Laura: It turned out great though.

Elsie: Yeah. The comments were like very hot and cold. So I used this kit. I will link it in the show notes and I will also link the blog post about each of these projects. But anyway, I did basically a two-day DIY project where it made our speckled dark granite countertop look like a marble countertop. And it, for my taste and for my opinion, is much prettier now. So, yeah, that’s what I did for my phase one. And it, I guess in total was about four hundred dollars. And it is definitely wasted money, if what you mean by that is, will you keep it when you remodel? The answer is no. Both of those things will leave when we remodel in a couple of years. But for our budget and our place in life, I felt like it was worthwhile for me to spend a little bit now to have a happier, more beautiful kitchen, because in my opinion, two years is a long time. So, yeah, now I’m enjoying it every day.

Laura: That’s the question is like, what do you mean by waste? Like, is it money that I’m not going to get back or money that’s not like staying in the space long term? Sure. Is it a waste overall? No. And especially because I mean, I get it. It depends on what type of personality you are for sure. Like, not everybody needs a phase one makeover. Like, would you agree with that?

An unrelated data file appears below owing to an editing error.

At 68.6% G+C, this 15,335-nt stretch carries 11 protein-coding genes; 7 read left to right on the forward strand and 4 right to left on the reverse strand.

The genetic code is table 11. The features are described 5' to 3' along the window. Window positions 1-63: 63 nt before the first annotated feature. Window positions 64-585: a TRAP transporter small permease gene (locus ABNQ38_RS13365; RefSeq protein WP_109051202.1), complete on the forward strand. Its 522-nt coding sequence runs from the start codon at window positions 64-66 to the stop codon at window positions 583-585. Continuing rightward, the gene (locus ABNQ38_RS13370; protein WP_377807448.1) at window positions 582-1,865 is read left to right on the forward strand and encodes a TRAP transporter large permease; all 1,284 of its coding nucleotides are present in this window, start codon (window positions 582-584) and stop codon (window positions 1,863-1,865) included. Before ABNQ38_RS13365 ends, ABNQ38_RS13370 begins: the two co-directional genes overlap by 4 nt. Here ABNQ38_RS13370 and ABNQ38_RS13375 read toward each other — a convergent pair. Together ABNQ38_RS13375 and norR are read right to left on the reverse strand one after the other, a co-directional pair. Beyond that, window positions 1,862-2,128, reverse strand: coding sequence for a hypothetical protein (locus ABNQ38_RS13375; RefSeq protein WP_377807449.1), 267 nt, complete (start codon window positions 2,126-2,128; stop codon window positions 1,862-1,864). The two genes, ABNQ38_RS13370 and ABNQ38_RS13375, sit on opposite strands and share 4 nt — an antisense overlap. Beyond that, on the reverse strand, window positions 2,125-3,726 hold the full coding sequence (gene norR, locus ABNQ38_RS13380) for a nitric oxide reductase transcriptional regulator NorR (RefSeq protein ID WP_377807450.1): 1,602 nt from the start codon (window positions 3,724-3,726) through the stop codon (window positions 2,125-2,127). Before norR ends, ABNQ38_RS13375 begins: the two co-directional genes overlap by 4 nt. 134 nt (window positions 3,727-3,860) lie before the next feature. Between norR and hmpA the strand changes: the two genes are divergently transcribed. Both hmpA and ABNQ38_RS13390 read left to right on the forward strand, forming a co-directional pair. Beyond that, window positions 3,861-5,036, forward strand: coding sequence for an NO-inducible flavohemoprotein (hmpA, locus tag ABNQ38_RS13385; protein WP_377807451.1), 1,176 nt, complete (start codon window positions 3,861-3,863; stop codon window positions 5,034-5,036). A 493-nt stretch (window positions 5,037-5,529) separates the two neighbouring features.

Laura: For sure and I mean, I think…

Laura: Just based on their brain and how they feel about the space.

Elsie: If you can leave your kitchen exactly how it is, even though you want to remodel it eventually and enjoy it for a few years, do that. Like I wasn’t able to do that. If I could have, I would have.

Laura: Yeah.

Elsie: There’s nothing wrong with just leaving it alone until you’re ready to go. OK, but where the comments get tricky is that a lot of people think that if you like do the work and spend some money on something that you’re not planning to keep like in your long term plan that you’re wasting and that you should have kept that money for the kitchen budget. And like, I’ll just be like, very honest with you. Like, four hundred dollars towards our eventual kitchen remodel is like basically nothing. Like it’s not a thing that would have changed the needle hardly at all

Laura: For a kitchen remodel, no.

Elsie: And for me, like I can see some people if you had spent like two thousand dollars, like maybe your mini makeover’s two thousand dollars, that’s where I feel like it can get a little more like, hmm, I’m not sure, you know.

Laura: Right. Yeah.

Elsie: And I could understand that, like Laura when you first moved into your house in Nashville, do you remember how you, like, rebuilt your counter and you did quite a bit of work for something that you knew you weren’t going to keep? Do you want to talk about that a little bit?